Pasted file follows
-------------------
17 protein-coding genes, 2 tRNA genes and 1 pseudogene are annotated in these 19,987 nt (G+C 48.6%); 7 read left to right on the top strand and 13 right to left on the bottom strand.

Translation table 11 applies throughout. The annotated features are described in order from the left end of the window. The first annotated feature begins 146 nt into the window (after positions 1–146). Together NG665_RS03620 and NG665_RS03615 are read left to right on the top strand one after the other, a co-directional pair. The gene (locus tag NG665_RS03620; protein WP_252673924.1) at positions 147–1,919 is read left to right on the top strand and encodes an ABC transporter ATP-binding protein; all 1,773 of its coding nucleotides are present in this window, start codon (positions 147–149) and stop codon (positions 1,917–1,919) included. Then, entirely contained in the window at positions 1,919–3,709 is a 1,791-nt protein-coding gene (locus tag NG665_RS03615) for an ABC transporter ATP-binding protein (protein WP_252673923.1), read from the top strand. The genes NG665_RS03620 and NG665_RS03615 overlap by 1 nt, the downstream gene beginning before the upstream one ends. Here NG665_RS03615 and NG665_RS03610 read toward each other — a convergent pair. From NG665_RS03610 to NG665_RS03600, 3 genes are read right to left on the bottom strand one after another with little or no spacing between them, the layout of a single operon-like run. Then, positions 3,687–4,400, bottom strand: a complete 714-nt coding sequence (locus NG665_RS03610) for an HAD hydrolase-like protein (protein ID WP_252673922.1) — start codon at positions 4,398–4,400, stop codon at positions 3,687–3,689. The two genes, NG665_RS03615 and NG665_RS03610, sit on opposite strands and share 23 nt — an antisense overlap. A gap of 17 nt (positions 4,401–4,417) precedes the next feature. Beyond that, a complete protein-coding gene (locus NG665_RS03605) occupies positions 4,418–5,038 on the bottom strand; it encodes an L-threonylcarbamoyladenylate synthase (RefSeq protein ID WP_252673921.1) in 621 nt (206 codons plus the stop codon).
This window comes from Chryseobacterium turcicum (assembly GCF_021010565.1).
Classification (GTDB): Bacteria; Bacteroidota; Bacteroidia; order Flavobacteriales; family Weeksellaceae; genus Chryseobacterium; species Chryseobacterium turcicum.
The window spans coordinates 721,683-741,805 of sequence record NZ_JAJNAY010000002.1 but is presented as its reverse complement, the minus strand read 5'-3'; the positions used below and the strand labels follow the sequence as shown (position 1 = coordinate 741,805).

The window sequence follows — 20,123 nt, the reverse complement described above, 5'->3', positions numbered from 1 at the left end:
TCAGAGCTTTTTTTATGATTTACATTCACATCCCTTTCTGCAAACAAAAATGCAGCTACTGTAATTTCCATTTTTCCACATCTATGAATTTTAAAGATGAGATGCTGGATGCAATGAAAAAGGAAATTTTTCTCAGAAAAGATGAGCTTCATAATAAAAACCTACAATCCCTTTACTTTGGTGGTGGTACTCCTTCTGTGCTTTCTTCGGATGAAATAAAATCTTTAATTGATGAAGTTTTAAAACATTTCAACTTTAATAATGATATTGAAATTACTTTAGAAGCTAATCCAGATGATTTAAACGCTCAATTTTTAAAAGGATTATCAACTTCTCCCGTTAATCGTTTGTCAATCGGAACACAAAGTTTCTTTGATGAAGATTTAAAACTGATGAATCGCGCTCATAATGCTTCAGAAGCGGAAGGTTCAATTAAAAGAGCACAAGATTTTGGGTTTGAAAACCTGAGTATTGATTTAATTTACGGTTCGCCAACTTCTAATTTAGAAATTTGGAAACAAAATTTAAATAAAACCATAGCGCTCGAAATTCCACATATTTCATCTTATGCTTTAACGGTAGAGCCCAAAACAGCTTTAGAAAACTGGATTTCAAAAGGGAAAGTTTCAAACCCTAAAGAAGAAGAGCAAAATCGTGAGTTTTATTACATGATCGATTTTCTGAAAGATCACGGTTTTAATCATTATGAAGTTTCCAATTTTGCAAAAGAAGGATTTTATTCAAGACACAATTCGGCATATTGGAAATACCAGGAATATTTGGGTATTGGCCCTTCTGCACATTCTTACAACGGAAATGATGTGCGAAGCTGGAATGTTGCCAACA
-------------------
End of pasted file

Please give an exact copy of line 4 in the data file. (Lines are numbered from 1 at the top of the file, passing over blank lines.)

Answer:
Classification (GTDB): Bacteria; Bacteroidota; Bacteroidia; order Flavobacteriales; family Weeksellaceae; genus Chryseobacterium; species Chryseobacterium turcicum.